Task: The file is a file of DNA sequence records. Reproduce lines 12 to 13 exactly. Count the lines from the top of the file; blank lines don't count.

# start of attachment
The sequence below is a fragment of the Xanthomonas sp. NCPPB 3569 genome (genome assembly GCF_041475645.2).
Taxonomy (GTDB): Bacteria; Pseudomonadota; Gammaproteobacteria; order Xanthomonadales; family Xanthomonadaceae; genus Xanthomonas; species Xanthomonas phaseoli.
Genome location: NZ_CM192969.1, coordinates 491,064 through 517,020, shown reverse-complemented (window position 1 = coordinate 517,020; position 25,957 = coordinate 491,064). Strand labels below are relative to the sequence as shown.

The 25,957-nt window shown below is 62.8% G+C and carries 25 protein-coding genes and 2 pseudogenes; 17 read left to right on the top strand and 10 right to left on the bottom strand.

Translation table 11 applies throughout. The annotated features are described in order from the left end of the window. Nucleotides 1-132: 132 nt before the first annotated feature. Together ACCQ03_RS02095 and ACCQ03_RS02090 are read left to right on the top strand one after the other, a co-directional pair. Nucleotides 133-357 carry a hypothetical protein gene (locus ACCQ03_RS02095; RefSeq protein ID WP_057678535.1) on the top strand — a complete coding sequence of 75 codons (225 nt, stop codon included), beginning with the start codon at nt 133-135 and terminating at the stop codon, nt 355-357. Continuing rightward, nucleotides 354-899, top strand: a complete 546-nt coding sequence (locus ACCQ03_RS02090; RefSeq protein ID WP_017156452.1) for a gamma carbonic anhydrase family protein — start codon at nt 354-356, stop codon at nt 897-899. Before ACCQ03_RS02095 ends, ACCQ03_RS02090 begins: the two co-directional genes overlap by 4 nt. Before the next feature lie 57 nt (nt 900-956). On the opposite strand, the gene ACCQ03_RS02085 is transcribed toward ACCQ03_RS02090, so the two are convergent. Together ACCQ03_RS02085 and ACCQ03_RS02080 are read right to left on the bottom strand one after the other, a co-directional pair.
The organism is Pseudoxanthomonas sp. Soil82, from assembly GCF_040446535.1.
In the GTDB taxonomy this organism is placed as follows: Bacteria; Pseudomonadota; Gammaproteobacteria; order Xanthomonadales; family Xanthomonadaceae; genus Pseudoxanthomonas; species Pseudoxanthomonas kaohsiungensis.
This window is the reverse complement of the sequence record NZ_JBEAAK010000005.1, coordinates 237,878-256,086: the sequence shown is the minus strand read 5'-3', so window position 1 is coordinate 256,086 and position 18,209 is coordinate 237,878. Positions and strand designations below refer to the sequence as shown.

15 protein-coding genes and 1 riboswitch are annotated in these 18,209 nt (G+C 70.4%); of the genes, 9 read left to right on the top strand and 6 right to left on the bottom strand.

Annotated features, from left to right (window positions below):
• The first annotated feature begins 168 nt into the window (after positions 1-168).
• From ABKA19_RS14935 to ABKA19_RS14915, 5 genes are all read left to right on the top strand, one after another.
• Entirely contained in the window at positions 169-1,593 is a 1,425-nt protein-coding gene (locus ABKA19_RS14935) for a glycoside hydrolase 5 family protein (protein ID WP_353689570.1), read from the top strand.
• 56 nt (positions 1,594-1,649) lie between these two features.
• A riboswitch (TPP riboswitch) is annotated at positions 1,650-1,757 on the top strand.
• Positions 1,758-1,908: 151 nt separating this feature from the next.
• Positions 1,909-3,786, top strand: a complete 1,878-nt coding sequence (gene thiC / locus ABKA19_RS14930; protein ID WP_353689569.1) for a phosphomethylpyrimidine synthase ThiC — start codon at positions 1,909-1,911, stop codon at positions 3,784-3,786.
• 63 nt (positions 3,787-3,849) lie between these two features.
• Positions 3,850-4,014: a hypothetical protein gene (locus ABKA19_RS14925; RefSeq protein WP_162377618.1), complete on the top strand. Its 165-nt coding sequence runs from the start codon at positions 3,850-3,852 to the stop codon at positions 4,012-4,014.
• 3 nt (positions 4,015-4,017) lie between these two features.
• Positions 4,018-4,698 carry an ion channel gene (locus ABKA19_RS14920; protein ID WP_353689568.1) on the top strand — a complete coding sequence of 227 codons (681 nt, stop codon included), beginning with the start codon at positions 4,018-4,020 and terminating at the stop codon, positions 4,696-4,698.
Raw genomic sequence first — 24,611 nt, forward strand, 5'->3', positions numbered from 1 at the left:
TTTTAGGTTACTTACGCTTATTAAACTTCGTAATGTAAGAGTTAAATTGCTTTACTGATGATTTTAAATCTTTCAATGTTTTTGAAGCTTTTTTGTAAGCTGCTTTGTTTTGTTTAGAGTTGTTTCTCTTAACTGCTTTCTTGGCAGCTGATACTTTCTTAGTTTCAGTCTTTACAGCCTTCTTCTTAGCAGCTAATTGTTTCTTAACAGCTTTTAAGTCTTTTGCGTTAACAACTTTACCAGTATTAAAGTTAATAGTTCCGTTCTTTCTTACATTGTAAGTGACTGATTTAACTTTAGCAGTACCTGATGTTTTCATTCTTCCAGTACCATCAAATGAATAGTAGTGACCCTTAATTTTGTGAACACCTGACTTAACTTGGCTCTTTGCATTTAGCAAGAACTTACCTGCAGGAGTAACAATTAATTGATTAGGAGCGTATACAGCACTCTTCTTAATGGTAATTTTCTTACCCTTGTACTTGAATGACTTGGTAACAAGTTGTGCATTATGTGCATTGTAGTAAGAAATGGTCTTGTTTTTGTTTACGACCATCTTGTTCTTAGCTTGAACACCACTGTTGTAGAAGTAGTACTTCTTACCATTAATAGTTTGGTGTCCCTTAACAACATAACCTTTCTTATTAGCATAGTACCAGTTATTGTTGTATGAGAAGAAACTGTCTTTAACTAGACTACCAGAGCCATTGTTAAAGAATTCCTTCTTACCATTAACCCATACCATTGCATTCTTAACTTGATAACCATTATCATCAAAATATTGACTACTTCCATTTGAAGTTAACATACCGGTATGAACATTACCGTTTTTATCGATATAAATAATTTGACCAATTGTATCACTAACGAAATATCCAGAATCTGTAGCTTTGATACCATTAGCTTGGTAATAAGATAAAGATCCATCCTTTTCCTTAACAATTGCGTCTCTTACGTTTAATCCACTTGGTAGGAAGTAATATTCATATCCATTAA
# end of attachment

• From ABKA19_RS14935 to ABKA19_RS14915, 5 genes are all read left to right on the top strand, one after another.
• Entirely contained in the window at positions 169-1,593 is a 1,425-nt protein-coding gene (locus ABKA19_RS14935) for a glycoside hydrolase 5 family protein (protein ID WP_353689570.1), read from the top strand.